Most of the projects will use multilevel models or analyses of covariance to analyze the data from these pre-to-post designs. The investigators will then employ multilevel models when there are multiple levels of nesting (Hedeker & Gibbons, 2006; Singer & Willett, 2004). For example, UNC investigators are collecting data from individual students from 28 schools within their intervention and comparison communities. CU-B and UM will use basic analysis of covariance models to compare pretest and posttest data obtained from observations based on multiple residents or property assessments within intervention and control communities.

Comparisons With a Broader Set of Communities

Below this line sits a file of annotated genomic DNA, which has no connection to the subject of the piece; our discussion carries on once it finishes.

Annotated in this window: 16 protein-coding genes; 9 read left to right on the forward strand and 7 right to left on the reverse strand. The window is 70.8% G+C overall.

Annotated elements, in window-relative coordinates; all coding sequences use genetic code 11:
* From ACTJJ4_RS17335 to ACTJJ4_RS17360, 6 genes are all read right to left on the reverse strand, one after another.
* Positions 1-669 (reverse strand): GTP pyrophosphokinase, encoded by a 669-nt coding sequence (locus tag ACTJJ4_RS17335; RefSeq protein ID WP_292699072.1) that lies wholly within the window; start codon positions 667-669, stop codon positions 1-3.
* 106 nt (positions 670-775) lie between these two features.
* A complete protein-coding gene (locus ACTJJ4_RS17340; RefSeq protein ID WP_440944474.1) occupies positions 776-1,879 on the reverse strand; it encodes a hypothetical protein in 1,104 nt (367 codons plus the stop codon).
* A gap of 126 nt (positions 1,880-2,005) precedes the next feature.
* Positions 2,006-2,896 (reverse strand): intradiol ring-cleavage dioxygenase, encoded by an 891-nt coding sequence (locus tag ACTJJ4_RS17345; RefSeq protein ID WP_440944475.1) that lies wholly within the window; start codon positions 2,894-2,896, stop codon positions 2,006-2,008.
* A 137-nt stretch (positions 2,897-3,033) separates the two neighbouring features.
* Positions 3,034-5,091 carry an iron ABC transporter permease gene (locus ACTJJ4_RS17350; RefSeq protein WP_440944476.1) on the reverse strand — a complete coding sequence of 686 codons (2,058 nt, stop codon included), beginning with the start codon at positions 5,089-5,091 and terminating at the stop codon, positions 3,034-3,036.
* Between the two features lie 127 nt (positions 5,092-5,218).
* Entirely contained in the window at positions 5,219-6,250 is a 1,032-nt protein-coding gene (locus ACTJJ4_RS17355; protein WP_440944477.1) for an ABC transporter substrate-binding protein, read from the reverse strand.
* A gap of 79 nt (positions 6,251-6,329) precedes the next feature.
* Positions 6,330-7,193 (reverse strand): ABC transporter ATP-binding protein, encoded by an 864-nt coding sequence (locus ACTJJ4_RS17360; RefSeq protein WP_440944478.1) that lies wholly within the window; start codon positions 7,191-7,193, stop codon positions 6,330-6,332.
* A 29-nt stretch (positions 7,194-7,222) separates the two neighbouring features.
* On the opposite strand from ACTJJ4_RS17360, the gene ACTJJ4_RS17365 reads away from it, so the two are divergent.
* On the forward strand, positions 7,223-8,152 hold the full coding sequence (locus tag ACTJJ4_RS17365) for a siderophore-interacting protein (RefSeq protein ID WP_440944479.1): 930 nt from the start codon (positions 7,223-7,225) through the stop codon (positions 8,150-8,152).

Each project is supplementing the designs described in the preceding section with analyses comparing changes in intervention communities to changes within a broader set of communities. Having multiple comparisons generally leads to more robust estimates of program effects (Rosenbaum, 2009). Although, the inclusion of a broad set of comparison communities provides better control for other factors that might impact the observed outcomes, a critical issue concerns the selection of comparison communities. In particular, designs that select comparison communities that are similar to intervention communities on key demographic and geographical variables are more likely to approximate the findings of experimental designs (Cook, Shadish, & Wong, 2008). All six projects will be using a regression point displacement design (RPDD; Linden, Trochim, & Adams, 2006), which is a variant of the regression discontinuity design that is appropriate for evaluating interventions administered to a single community. Analysis of RPDD data is based on simple linear models that may be enhanced with distributions appropriate to binary or count data, and the use of propensity scores to adjust for non-randomness in selecting the intervention community. The power of this design is strongly dependent on the correlation between pretest and posttest measures, which may vary according to the particular indicator chosen (e.g., homicide vs. overall violent crime) and the level of aggregation (i.e., census tract, block, police beat, community). The intervention effect in an RPDD analysis is the difference between the actual posttest score of an intervention unit, and the predicted posttest score based on the pretest and posttest values of other similar units. The projects are using these designs to conduct analyses of surveillance data collected within the communities where these projects are being conducted.